The simple fact is that by 1438, even if the so-called ‘castle’ had been a portrait of some structure then existing, the drawing could have been made by an Englishman, an Ethiopian, an Armenian or a Syrian, a Persian or a Nestorian Chinese, a Jew from Majorca or from Venice.. The greater Mediterranean was a very busy international thoroughfare and to the papal court of Avignon or Rome, as to the Sicilian court, came ambassadors and pilgrims, traders and travellers. Within Rome itself, hospices were built to house foreign pilgrims, so numerous were they, and one ws was built solely for the Ethiopians’ use. Anyone who saw any instance of the Latins’ usage would know what the ‘swallowtail’ signified. Anyone might have used it to signify ‘imperial boundary’.

Of itself, as one small detail in a large and complex drawing, the ‘swallowtail crenellations’ motif tells us only that this particular detail’s first enunciation is most likely to have occurred at some time between 1100AD and 1438.

One might then ask, a more ordinary research environment, what aim Koen’s group has in mind as they try to ‘map’ such physical examples as survive in 2021. We must just wait and see.

I chose a Spanish example of ‘swallowtail crenelations’ for the header. I might as easily have shown one from Caffa in the Black Sea, or another and important example from Sicily, but since most Voynich theorists are focused on Italy or on Germany, I thought to widen the lens a little.

‘Pharma’? – getting the goods.

WE’RE CONSIDERING whether Baresch was being realistic in supposing matter now in Beinecke MS 408 had been collected – or could have been gathered no less than two hundred years earlier – from ‘eastern parts’.

So far, we’ve seen that it was certainly possible for a person to travel between the western Mediterranean and China before 1440.

As for plant-products, some eastern plants appear regularly in Europe’s antidotaries by the ninth century.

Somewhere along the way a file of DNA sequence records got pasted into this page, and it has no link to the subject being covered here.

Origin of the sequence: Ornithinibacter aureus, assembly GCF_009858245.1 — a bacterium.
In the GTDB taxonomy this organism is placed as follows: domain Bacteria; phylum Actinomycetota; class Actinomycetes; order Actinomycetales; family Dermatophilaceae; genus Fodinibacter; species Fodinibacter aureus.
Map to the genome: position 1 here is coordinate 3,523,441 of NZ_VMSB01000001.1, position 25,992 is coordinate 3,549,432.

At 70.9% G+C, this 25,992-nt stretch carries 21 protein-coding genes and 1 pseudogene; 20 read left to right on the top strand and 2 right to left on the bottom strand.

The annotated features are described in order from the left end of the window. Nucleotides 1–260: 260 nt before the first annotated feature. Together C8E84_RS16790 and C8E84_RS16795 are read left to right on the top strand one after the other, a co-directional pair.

Riddle’s survey of early medieval Latin antidotaries remains a valuable study. He comments:

From a list made of the substances, the following are those appearing in eight or more recipes (The number of times per recipe is in parenthesis): aloes (15), ammonicum (11), amomum (9), apium semen (10), cassia (12), ciminum (8), colofonia (14), fenuogrecum (10), libanus (12), Unum (11), mastice (16), murra (17), piper white-, long-, and black- (33), petroselinum (17), picea (10), scamonia (14), storace (13), terebentina (17), and zinzibar (8).

An examination of the identities of these drugs reveals a startling fact: most can only be found in the orient. Though it is impossible always to identify each according to the exact plant species, one can be fairly certain of the family or, at least genus.

  • Amomum is an aromatic shrub said by Pliny to come from India, Persia, and the Aral Sea region and presently attributed to Persia and the Aral Sea region.
  • Ammonicum, a salt, is ammonium chloride and apparently associated in antiquity with the oracle Hammon in the desert regions of Africa where ammonicum is found. Both Pliny and Galen note its use in early medicine, but it is known to have been manufactured in the late middle ages from the distillation of the horns and hoofs of oxen.
  • Aloes, employed extensively in ancient medicine, is found in south Africa but mostly in India where there exists a variety of species. Medicinal aloes is a resin described in the Materia Medica of Dioscorides.
  • Cassia, probably a product of cinnamomum pauciflorum nees*, is said by Pliny to be the “skin” of a shrub, and it is known to be found only in the far east.
  • Crocus is simply the Latin and Greek form for saffron, an oriental product.
  • Libanus, or frankincense, is a product of the orient, though one variety of the tree bearing this gum is indigenous to the Somalia region.
  • Murra, or myrrh, remembered along with frankincense as two of the Magi’s gifts, is the gum resin product of commiphera myrrha, found only in Arabia and Abyssinia.
  • mastice or mastic, a resinous exudation obtained from the lentisk plant, is presently grown in the entire Mediterranean area though evidence shows that in antiquity and the middle ages it was imported from the eastern Mediterranean.
  • Pepper, of course, is a product of the far east, a fact widely recognized in antiquity.
  • Scammony [derived from the plant convolvulus scammonia].is found only in the eastern Mediterranean area especially Asia Minor.
  • Storace or storax, widely employed in ancient medicine, comes from Asia Minor, Syria, and the far east.
  • zinziber or ginger [described by many ancient writers], is a native to the warm parts of Asia.